An early stage startup in Texas wants to change how people monitor their water use – and become the Nest of water meter sensors. The startup, called Driblet, offers a seemingly simple device, also called Driblet, that attaches to a shower faucet or an outside hose bib and measures consumption. What makes it unique is its ability to send usage data via Wi-Fi to a cloud service, where the user can monitor water consumption from a computer or Internet-connected mobile device.
The basic concept – to isolate water usage at a faucet level – is not new. Several vendors (e.g., GPI, DLJ Meter, Hydrologic) offer water flow measuring devices for consumers, but the Driblet’s Internet-connected functionality sets it apart. The device is the brainchild of Rodolfo Ruiz, an electrical engineer who first created a smart water meter 15 years ago in Monterey, Mexico. His original device was designed for one of Mexico’s largest water meter distributors, but it never came to market because of federal regulations and a lengthy legal process.
Turn Off the Shower
But Ruiz did not give up. The father of two children, he noticed his daughter taking long showers that would lead to arguments. He wanted some way to let her know her water consumption was out of line compared with the rest of the household. Today, with the help of his improved device, the fights over water use in his home have subsided. Later, Ruiz entered Driblet in a hackathon event in Mexico and won a prize that got his company off the ground. Now Driblet is part of Dragon Innovation, a crowd-funding incubator for hardware startups.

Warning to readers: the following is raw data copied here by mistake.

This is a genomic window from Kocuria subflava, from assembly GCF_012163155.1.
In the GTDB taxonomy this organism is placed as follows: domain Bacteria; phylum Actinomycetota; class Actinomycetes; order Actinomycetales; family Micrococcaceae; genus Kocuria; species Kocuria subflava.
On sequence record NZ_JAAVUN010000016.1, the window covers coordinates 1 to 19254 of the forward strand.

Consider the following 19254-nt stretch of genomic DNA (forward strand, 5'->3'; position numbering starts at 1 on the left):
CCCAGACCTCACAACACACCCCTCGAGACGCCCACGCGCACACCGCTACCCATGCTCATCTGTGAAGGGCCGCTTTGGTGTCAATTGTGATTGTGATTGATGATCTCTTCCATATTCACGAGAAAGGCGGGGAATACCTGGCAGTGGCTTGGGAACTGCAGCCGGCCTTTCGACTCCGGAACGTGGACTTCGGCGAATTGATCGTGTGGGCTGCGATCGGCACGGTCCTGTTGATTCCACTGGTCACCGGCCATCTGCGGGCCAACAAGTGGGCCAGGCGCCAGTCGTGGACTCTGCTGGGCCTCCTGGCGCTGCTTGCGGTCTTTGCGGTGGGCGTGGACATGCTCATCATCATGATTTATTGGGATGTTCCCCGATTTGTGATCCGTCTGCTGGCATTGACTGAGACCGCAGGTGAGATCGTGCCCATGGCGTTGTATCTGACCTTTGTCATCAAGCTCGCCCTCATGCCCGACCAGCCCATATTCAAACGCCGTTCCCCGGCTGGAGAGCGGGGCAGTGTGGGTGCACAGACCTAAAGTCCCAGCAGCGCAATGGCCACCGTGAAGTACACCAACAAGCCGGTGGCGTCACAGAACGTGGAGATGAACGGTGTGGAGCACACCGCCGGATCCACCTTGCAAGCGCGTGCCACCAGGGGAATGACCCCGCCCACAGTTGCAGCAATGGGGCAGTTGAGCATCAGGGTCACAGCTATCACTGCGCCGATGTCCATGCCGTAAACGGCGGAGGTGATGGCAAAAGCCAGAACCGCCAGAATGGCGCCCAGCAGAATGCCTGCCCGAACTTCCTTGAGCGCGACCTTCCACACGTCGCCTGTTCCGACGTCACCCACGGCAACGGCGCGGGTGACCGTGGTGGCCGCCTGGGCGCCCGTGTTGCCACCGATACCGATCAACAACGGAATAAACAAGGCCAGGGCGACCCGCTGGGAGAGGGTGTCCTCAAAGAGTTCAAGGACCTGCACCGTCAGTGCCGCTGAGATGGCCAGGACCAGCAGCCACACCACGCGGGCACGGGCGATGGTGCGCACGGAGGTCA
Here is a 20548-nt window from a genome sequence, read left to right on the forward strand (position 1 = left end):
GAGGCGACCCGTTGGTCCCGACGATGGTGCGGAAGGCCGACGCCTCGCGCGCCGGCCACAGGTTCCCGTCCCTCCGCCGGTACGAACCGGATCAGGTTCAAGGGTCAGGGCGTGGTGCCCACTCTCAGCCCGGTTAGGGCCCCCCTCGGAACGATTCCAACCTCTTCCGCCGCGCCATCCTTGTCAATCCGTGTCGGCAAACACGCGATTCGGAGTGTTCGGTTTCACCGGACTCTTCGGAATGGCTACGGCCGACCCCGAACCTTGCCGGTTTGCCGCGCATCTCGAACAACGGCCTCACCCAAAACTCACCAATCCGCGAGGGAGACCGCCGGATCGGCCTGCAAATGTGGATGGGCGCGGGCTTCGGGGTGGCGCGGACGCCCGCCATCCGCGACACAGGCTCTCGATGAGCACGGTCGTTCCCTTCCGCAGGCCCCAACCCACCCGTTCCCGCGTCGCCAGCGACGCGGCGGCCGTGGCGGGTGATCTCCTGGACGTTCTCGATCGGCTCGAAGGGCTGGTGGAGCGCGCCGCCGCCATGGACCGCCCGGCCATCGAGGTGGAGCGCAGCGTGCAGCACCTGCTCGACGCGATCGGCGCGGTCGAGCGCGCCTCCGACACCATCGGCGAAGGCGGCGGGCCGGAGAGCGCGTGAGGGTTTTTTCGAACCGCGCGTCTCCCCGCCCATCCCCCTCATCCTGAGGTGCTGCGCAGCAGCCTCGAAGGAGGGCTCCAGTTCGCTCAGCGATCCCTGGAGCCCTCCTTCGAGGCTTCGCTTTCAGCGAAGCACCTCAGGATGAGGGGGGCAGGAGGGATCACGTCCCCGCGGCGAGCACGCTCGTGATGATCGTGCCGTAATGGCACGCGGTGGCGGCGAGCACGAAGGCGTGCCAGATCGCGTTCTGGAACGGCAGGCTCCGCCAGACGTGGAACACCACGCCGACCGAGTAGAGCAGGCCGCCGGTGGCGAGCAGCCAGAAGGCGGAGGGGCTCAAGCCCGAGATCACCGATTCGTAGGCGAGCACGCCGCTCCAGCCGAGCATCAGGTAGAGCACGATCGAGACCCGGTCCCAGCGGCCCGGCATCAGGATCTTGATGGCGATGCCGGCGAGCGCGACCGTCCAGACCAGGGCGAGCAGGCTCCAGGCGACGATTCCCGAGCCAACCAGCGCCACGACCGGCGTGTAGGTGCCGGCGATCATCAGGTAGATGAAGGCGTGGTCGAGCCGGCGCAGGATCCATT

The target market is residential homeowners, but Ruiz thinks landlords, non-government organizations working in remote locations, and governments will also be interested. The device costs $49 for early adopters. Ruiz says the potential savings on water consumption can be as high as 30%, though the company needs to push Driblet into more homes to obtain a true gauge on how much people can save on average.
There’s no telling if Driblet will make it to widespread production and distribution like the Nest device. It faces a big marketing challenge, but Ruiz has come up with a solution that others might find worthwhile. The company is not aiming to displace utility-grade water meters, of course, but this device could provide the water-use granularity that many people would like and could afford. Stakeholders in the water industry should take note, at least, given that simple ideas sometimes have a way of making an impact.